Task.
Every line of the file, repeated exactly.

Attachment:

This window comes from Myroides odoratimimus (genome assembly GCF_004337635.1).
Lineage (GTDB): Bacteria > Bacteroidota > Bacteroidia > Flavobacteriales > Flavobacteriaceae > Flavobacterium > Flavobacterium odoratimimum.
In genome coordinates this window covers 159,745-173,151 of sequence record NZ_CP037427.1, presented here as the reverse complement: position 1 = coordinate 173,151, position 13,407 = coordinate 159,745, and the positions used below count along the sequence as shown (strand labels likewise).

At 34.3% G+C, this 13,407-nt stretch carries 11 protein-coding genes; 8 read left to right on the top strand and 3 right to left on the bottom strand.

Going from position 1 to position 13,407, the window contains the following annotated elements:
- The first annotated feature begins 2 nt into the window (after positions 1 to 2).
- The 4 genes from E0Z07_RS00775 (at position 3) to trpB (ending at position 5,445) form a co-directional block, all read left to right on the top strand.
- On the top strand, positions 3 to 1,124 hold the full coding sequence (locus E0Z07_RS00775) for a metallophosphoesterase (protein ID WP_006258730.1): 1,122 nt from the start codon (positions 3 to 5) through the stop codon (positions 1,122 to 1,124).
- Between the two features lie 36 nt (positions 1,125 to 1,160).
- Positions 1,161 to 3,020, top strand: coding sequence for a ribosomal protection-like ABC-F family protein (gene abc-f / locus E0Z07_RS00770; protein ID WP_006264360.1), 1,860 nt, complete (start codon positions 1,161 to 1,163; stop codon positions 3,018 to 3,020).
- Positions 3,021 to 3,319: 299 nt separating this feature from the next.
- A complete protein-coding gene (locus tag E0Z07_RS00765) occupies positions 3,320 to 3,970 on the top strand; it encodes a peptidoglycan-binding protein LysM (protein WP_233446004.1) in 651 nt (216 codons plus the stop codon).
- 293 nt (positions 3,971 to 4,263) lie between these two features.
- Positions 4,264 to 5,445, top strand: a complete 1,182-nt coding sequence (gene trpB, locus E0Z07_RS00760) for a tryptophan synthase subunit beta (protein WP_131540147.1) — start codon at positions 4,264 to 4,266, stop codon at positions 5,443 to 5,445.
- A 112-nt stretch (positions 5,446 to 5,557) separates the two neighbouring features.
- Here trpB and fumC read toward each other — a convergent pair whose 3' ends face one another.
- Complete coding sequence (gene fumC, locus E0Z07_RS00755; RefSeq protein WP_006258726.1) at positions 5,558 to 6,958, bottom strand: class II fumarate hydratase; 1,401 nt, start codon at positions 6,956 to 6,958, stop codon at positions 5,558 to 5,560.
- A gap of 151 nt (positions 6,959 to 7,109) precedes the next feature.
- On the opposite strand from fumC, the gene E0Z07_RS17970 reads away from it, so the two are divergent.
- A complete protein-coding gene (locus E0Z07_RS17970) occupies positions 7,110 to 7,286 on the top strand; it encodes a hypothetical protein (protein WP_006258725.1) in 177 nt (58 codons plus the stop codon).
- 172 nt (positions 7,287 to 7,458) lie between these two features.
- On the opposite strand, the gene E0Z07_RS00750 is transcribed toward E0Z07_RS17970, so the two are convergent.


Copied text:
This window comes from Myroides odoratimimus (genome assembly GCF_004337635.1).
Lineage (GTDB): Bacteria > Bacteroidota > Bacteroidia > Flavobacteriales > Flavobacteriaceae > Flavobacterium > Flavobacterium odoratimimum.
In genome coordinates this window covers 159,745-173,151 of sequence record NZ_CP037427.1, presented here as the reverse complement: position 1 = coordinate 173,151, position 13,407 = coordinate 159,745, and the positions used below count along the sequence as shown (strand labels likewise).

At 34.3% G+C, this 13,407-nt stretch carries 11 protein-coding genes; 8 read left to right on the top strand and 3 right to left on the bottom strand.

Going from position 1 to position 13,407, the window contains the following annotated elements:
- The first annotated feature begins 2 nt into the window (after positions 1 to 2).
- The 4 genes from E0Z07_RS00775 (at position 3) to trpB (ending at position 5,445) form a co-directional block, all read left to right on the top strand.
- On the top strand, positions 3 to 1,124 hold the full coding sequence (locus E0Z07_RS00775) for a metallophosphoesterase (protein ID WP_006258730.1): 1,122 nt from the start codon (positions 3 to 5) through the stop codon (positions 1,122 to 1,124).
- Between the two features lie 36 nt (positions 1,125 to 1,160).
- Positions 1,161 to 3,020, top strand: coding sequence for a ribosomal protection-like ABC-F family protein (gene abc-f / locus E0Z07_RS00770; protein ID WP_006264360.1), 1,860 nt, complete (start codon positions 1,161 to 1,163; stop codon positions 3,018 to 3,020).
- Positions 3,021 to 3,319: 299 nt separating this feature from the next.
- A complete protein-coding gene (locus tag E0Z07_RS00765) occupies positions 3,320 to 3,970 on the top strand; it encodes a peptidoglycan-binding protein LysM (protein WP_233446004.1) in 651 nt (216 codons plus the stop codon).
- 293 nt (positions 3,971 to 4,263) lie between these two features.
- Positions 4,264 to 5,445, top strand: a complete 1,182-nt coding sequence (gene trpB, locus E0Z07_RS00760) for a tryptophan synthase subunit beta (protein WP_131540147.1) — start codon at positions 4,264 to 4,266, stop codon at positions 5,443 to 5,445.
- A 112-nt stretch (positions 5,446 to 5,557) separates the two neighbouring features.
- Here trpB and fumC read toward each other — a convergent pair whose 3' ends face one another.
- Complete coding sequence (gene fumC, locus E0Z07_RS00755; RefSeq protein WP_006258726.1) at positions 5,558 to 6,958, bottom strand: class II fumarate hydratase; 1,401 nt, start codon at positions 6,956 to 6,958, stop codon at positions 5,558 to 5,560.
- A gap of 151 nt (positions 6,959 to 7,109) precedes the next feature.
- On the opposite strand from fumC, the gene E0Z07_RS17970 reads away from it, so the two are divergent.
- A complete protein-coding gene (locus E0Z07_RS17970) occupies positions 7,110 to 7,286 on the top strand; it encodes a hypothetical protein (protein WP_006258725.1) in 177 nt (58 codons plus the stop codon).
- 172 nt (positions 7,287 to 7,458) lie between these two features.
- On the opposite strand, the gene E0Z07_RS00750 is transcribed toward E0Z07_RS17970, so the two are convergent.